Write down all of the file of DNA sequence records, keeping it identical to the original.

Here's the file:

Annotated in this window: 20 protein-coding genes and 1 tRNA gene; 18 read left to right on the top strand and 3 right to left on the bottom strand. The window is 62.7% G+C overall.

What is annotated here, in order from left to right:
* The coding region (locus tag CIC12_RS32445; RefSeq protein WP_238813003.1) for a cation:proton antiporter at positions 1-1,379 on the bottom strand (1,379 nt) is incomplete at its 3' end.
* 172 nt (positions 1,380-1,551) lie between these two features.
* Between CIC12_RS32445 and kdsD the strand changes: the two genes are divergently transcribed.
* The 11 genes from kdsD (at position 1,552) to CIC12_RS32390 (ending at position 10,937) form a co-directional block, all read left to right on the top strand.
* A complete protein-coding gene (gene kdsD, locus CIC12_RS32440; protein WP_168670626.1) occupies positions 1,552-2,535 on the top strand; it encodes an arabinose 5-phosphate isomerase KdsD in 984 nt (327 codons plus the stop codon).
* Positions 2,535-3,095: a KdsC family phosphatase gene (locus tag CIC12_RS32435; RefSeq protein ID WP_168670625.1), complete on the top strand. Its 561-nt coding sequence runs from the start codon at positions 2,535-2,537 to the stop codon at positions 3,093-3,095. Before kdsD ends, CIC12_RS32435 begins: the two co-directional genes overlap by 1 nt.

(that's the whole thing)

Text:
Annotated in this window: 20 protein-coding genes and 1 tRNA gene; 18 read left to right on the top strand and 3 right to left on the bottom strand. The window is 62.7% G+C overall.

What is annotated here, in order from left to right:
* The coding region (locus tag CIC12_RS32445; RefSeq protein WP_238813003.1) for a cation:proton antiporter at positions 1-1,379 on the bottom strand (1,379 nt) is incomplete at its 3' end.
* 172 nt (positions 1,380-1,551) lie between these two features.
* Between CIC12_RS32445 and kdsD the strand changes: the two genes are divergently transcribed.
* The 11 genes from kdsD (at position 1,552) to CIC12_RS32390 (ending at position 10,937) form a co-directional block, all read left to right on the top strand.
* A complete protein-coding gene (gene kdsD, locus CIC12_RS32440; protein WP_168670626.1) occupies positions 1,552-2,535 on the top strand; it encodes an arabinose 5-phosphate isomerase KdsD in 984 nt (327 codons plus the stop codon).
* Positions 2,535-3,095: a KdsC family phosphatase gene (locus tag CIC12_RS32435; RefSeq protein ID WP_168670625.1), complete on the top strand. Its 561-nt coding sequence runs from the start codon at positions 2,535-2,537 to the stop codon at positions 3,093-3,095. Before kdsD ends, CIC12_RS32435 begins: the two co-directional genes overlap by 1 nt.